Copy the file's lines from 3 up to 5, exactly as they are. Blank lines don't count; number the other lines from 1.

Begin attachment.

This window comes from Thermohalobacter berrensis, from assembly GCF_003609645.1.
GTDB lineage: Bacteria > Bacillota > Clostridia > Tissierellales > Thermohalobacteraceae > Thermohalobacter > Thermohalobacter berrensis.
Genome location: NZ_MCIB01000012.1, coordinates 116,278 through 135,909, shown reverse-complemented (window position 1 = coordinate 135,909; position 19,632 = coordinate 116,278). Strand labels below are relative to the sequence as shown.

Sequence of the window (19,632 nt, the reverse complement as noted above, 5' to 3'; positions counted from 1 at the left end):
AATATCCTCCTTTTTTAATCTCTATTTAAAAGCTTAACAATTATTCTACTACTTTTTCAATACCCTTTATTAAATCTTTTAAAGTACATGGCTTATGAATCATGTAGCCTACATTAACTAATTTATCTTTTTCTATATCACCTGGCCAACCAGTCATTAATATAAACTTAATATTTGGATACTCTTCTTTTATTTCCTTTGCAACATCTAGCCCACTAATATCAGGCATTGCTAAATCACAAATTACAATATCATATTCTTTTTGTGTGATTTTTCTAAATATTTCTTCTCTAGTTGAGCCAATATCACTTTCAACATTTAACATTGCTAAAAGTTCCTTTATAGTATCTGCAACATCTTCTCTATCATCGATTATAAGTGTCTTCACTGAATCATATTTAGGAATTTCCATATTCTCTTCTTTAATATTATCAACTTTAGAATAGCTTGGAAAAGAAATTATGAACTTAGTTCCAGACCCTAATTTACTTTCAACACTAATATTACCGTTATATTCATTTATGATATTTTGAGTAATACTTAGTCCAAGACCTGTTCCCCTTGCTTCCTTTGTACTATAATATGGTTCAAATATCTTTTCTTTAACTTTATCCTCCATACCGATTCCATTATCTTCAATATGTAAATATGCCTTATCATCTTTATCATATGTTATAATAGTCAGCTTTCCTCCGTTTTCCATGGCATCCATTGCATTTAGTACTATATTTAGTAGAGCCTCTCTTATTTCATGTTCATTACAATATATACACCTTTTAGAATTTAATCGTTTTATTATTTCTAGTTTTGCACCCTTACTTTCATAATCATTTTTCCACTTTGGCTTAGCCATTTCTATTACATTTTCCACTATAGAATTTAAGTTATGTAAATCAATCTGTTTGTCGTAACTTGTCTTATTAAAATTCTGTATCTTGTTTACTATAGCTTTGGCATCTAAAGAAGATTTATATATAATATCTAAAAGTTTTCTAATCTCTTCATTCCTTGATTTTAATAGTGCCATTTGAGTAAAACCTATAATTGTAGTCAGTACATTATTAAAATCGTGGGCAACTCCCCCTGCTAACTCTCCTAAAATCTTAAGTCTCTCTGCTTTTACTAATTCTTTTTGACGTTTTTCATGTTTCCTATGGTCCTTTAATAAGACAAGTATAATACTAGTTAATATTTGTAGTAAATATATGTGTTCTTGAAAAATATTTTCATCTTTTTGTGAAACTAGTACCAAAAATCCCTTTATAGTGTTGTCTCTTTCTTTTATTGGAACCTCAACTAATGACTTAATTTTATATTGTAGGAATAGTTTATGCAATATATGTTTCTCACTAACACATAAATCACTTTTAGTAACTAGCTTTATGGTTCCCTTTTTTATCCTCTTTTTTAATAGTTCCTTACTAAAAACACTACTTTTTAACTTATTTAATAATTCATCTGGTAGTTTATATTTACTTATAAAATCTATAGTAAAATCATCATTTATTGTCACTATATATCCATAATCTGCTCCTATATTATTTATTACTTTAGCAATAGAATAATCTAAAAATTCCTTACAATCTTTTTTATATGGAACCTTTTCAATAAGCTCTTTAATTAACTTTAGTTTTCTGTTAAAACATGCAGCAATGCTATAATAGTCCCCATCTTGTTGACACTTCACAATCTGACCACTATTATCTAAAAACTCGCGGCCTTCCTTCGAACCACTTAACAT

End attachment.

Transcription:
Genome location: NZ_MCIB01000012.1, coordinates 116,278 through 135,909, shown reverse-complemented (window position 1 = coordinate 135,909; position 19,632 = coordinate 116,278). Strand labels below are relative to the sequence as shown.

Sequence of the window (19,632 nt, the reverse complement as noted above, 5' to 3'; positions counted from 1 at the left end):
AATATCCTCCTTTTTTAATCTCTATTTAAAAGCTTAACAATTATTCTACTACTTTTTCAATACCCTTTATTAAATCTTTTAAAGTACATGGCTTATGAATCATGTAGCCTACATTAACTAATTTATCTTTTTCTATATCACCTGGCCAACCAGTCATTAATATAAACTTAATATTTGGATACTCTTCTTTTATTTCCTTTGCAACATCTAGCCCACTAATATCAGGCATTGCTAAATCACAAATTACAATATCATATTCTTTTTGTGTGATTTTTCTAAATATTTCTTCTCTAGTTGAGCCAATATCACTTTCAACATTTAACATTGCTAAAAGTTCCTTTATAGTATCTGCAACATCTTCTCTATCATCGATTATAAGTGTCTTCACTGAATCATATTTAGGAATTTCCATATTCTCTTCTTTAATATTATCAACTTTAGAATAGCTTGGAAAAGAAATTATGAACTTAGTTCCAGACCCTAATTTACTTTCAACACTAATATTACCGTTATATTCATTTATGATATTTTGAGTAATACTTAGTCCAAGACCTGTTCCCCTTGCTTCCTTTGTACTATAATATGGTTCAAATATCTTTTCTTTAACTTTATCCTCCATACCGATTCCATTATCTTCAATATGTAAATATGCCTTATCATCTTTATCATATGTTATAATAGTCAGCTTTCCTCCGTTTTCCATGGCATCCATTGCATTTAGTACTATATTTAGTAGAGCCTCTCTTATTTCATGTTCATTACAATATATACACCTTTTAGAATTTAATCGTTTTATTATTTCTAGTTTTGCACCCTTACTTTCATAATCATTTTTCCACTTTGGCTTAGCCATTTCTATTACATTTTCCACTATAGAATTTAAGTTATGTAAATCAATCTGTTTGTCGTAACTTGTCTTATTAAAATTCTGTATCTTGTTTACTATAGCTTTGGCATCTAAAGAAGATTTATATATAATATCTAAAAGTTTTCTAATCTCTTCATTCCTTGATTTTAATAGTGCCATTTGAGTAAAACCTATAATTGTAGTCAGTACATTATTAAAATCGTGGGCAACTCCCCCTGCTAACTCTCCTAAAATCTTAAGTCTCTCTGCTTTTACTAATTCTTTTTGACGTTTTTCATGTTTCCTATGGTCCTTTAATAAGACAAGTATAATACTAGTTAATATTTGTAGTAAATATATGTGTTCTTGAAAAATATTTTCATCTTTTTGTGAAACTAGTACCAAAAATCCCTTTATAGTGTTGTCTCTTTCTTTTATTGGAACCTCAACTAATGACTTAATTTTATATTGTAGGAATAGTTTATGCAATATATGTTTCTCACTAACACATAAATCACTTTTAGTAACTAGCTTTATGGTTCCCTTTTTTATCCTCTTTTTTAATAGTTCCTTACTAAAAACACTACTTTTTAACTTATTTAATAATTCATCTGGTAGTTTATATTTACTTATAAAATCTATAGTAAAATCATCATTTATTGTCACTATATATCCATAATCTGCTCCTATATTATTTATTACTTTAGCAATAGAATAATCTAAAAATTCCTTACAATCTTTTTTATATGGAACCTTTTCAATAAGCTCTTTAATTAACTTTAGTTTTCTGTTAAAACATGCAGCAATGCTATAATAGTCCCCATCTTGTTGACACTTCACAATCTGACCACTATTATCTAAAAACTCGCGGCCTTCCTTCGAACCACTTAACAT